If you’re graced with the dedicated time of reading week then lucky you. Free of seminars and lectures, it’s a perfect time for you to catch up on research, reading, revision, and work. Reading week is a time that should be balanced between both work and play. But with a large workload, distractions a plenty, and the fleeting passing of time, striking that balance can sometimes be difficult. So here are a few pointers to manage your time effectively during reading week.
Time management and planning is essential for staying organised, and balancing a number of tasks within a limited time frame.
You should firstly arrange your priorities. Make a full list of all the tasks you need to do. Work out how much time you should spend on each element of your course, and then prioritise them in a timetable.
Aim to work in a regular pattern, with typically three hours a day of working and any practical activities.
Creating a timetable gives you a greater chance of staying on track, but it’s important to remember that tasks can take longer than expected, and personal deadlines often overrun. So allow sufficient time for completing tasks, and maybe a little extra time for flexibility.
Being realistic also means accommodating some time for the important things like taking breaks, catching up with friends and family, and getting that seven hours of sleep. By adding these into your schedule, you will lower the risk of overworking or overplaying. Remember, it’s all about striking that balance.
Calendars, diaries, time table apps, or even a wall chart will really help you here. By listing your schedule openly and visually, you can see your full schedule ahead, and see where deadlines and tasks fall in relation to each other. It also allows you to quickly scan the whole plan, so you can review your progress continually.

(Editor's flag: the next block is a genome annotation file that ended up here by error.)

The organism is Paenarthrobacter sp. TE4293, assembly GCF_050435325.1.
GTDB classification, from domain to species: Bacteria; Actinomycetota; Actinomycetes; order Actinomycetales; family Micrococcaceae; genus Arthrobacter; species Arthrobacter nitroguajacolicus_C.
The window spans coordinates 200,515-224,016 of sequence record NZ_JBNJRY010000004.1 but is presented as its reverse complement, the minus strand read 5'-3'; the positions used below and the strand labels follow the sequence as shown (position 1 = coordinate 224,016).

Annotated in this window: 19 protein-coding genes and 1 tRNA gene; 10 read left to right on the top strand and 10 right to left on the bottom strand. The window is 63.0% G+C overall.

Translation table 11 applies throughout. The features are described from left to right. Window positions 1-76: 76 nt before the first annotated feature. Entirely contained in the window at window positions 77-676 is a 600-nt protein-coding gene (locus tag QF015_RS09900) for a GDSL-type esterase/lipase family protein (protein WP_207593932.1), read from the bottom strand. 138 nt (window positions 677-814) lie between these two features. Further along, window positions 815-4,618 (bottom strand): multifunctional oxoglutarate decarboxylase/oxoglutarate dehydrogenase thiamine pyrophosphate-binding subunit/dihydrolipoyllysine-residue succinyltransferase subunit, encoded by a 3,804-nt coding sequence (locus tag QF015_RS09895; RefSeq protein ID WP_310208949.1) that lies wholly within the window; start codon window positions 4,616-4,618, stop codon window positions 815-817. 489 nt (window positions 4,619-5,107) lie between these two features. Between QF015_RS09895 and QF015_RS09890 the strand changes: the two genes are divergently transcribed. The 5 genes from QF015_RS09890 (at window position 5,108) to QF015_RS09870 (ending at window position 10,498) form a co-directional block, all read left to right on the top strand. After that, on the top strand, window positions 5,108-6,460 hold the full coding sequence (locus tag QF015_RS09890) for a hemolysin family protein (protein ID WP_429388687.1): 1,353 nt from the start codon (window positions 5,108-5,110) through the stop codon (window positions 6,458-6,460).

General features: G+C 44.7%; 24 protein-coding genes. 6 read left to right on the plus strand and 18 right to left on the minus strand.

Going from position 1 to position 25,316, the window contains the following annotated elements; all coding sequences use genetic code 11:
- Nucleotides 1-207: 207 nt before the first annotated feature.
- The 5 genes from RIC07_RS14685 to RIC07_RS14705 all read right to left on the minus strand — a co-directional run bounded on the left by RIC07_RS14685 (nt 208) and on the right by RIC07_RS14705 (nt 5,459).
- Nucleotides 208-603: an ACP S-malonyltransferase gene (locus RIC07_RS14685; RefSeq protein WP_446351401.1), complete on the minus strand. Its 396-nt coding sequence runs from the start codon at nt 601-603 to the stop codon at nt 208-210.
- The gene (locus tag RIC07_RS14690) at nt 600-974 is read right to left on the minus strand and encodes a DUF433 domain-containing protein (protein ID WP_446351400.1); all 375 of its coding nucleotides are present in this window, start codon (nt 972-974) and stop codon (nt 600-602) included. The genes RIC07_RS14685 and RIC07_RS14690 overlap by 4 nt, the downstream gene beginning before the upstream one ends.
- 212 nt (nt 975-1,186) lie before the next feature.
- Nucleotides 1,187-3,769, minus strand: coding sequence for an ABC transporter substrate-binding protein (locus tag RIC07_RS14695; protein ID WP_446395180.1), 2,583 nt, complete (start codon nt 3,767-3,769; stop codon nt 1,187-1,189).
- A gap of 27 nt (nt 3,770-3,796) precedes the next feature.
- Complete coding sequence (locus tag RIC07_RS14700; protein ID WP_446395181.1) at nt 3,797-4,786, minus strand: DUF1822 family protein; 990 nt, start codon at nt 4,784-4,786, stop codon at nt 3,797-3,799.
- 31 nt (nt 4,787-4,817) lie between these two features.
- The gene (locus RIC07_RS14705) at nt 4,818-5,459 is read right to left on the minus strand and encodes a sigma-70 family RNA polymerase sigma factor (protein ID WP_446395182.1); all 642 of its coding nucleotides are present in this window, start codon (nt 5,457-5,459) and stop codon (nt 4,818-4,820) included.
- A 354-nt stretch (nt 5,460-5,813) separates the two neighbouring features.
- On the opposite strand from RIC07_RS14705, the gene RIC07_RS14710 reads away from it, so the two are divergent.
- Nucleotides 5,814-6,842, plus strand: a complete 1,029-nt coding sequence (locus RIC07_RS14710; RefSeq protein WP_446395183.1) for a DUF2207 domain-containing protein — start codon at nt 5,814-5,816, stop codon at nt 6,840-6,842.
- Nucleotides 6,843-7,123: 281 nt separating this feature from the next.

Stick to it
You’ve created the timetable, now all you need to do is stick to it. And if you’ve planned it right, then that should hopefully be straightforward. But we’re all human and whether you’re spending reading week at home, or on campus, distractions can happen. So find a place and structure that works for you, away from it all. Perhaps that’s in your room, library, university or café. Or maybe you work better with friends. What works for one person might not work for you, so find what’s best for you.
We've asked Hannah our Analyst for her top tip on reading week :
'Getting work done is not about the number of hours you spend sat in front of your books – it’s the time you actually spend reading them! To ensure you’re using your time effectively, work out when you are the most productive during the day. If, like me, you work best in the morning, then prioritise work first thing, and give yourself the evening off. Balance is key!’
Hopefully you’ve taken away some tips here to make the most of your time.
So go forth, study lots, and have a happy reading week.